Advances in technology have reduced both the size and the cost of computer equipment while increasing the capacity for data storage and processing. These improvements in technology have fueled an expansion in the use of computers in such areas as factory and office automation, telecommunications, medicine, and education.
The expanding use of software that automates computer operations gives companies the option of making systems user-friendly, greatly reducing the need for operators. Even if firms continue to employ operators in some capacity-which, for many, is extremely likely in the near future-these new technologies will require operators to monitor a greater number of operations at the same time and be capable of solving a broader range of problems that may arise. The result is that fewer and fewer operators will be needed to perform more highly skilled work.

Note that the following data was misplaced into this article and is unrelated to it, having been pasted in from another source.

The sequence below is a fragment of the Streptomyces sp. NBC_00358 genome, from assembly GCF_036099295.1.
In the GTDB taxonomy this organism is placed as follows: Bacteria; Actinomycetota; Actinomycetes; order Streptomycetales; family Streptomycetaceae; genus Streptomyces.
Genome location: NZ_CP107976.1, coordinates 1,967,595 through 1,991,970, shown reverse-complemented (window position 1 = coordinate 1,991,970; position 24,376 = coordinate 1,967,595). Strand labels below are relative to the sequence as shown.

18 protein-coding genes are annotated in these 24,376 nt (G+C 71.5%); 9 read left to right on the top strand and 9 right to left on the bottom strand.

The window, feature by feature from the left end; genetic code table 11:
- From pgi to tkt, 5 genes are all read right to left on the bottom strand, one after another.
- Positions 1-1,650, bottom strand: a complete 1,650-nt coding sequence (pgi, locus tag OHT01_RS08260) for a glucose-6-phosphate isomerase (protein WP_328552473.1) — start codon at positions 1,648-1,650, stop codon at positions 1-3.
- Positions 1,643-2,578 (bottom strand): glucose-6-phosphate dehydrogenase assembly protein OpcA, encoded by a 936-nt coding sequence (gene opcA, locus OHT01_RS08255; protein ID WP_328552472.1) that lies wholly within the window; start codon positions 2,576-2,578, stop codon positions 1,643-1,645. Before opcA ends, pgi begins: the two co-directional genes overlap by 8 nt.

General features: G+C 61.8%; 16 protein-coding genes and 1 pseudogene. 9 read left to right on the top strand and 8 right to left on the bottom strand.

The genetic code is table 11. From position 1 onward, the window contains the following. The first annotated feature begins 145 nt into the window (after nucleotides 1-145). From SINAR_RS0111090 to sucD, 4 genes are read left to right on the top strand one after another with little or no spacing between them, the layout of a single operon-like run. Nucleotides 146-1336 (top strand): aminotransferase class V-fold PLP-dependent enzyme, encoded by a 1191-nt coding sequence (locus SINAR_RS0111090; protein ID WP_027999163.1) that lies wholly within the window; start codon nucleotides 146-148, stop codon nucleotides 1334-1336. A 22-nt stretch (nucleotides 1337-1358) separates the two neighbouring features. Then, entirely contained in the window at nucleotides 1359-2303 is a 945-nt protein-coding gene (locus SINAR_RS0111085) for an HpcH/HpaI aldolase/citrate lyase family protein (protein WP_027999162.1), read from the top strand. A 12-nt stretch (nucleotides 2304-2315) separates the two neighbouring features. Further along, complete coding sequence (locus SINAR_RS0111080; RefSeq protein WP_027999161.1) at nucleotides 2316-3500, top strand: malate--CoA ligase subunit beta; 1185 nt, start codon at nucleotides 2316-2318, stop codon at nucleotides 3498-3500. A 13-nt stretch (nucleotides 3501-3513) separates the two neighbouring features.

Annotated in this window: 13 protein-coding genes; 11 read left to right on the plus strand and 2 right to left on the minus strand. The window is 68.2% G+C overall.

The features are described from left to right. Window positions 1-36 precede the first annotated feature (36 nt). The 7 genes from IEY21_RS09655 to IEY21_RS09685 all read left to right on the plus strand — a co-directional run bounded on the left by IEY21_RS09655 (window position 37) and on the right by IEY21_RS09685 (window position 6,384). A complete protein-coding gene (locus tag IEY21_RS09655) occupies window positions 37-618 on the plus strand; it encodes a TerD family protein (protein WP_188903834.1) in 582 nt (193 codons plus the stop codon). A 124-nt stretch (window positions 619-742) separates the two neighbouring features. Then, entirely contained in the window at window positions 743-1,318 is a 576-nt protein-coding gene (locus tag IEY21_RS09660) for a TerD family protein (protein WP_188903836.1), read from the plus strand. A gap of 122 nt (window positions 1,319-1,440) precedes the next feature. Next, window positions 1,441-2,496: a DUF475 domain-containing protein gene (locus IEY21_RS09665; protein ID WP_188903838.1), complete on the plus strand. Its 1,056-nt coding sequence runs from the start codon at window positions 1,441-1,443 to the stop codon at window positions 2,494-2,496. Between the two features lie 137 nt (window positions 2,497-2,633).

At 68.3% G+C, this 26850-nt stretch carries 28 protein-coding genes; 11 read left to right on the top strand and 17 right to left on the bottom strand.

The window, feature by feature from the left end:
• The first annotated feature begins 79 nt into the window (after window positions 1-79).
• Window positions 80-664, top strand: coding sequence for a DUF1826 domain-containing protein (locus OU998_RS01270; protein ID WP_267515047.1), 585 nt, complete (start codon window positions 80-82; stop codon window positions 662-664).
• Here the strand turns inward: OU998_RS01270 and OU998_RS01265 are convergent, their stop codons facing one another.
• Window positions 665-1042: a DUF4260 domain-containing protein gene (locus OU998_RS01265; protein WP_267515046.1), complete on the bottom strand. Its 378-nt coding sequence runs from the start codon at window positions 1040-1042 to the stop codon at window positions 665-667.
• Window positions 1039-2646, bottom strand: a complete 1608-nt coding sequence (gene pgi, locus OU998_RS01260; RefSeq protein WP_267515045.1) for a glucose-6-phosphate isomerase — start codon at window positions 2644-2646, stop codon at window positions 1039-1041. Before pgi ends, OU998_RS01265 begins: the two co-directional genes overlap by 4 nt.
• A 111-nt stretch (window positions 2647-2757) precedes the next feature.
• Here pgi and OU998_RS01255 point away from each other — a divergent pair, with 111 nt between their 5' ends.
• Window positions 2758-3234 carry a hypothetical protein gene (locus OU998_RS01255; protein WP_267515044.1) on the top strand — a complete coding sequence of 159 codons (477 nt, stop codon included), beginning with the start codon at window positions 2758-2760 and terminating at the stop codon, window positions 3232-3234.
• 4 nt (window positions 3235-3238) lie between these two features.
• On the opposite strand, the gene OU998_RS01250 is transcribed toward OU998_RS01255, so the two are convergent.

Computer operators or peripheral equipment operators who are displaced by automation may be reassigned to support staffs that maintain personal computer networks or assist other members of the organization. Operators who keep up with changing technology, by updating their skills and enhancing their training, should have the best prospects of moving into other areas such as network administration. Others may be retrained to perform different job duties, such as supervising an entire operations center, maintaining automation packages, or analyzing computer operations to recommend ways to increase productivity. In the future, operators who wish to continue in the computer field will need to know more about programming, automation software, graphics interface, and open systems in order to take advantage of changing opportunities.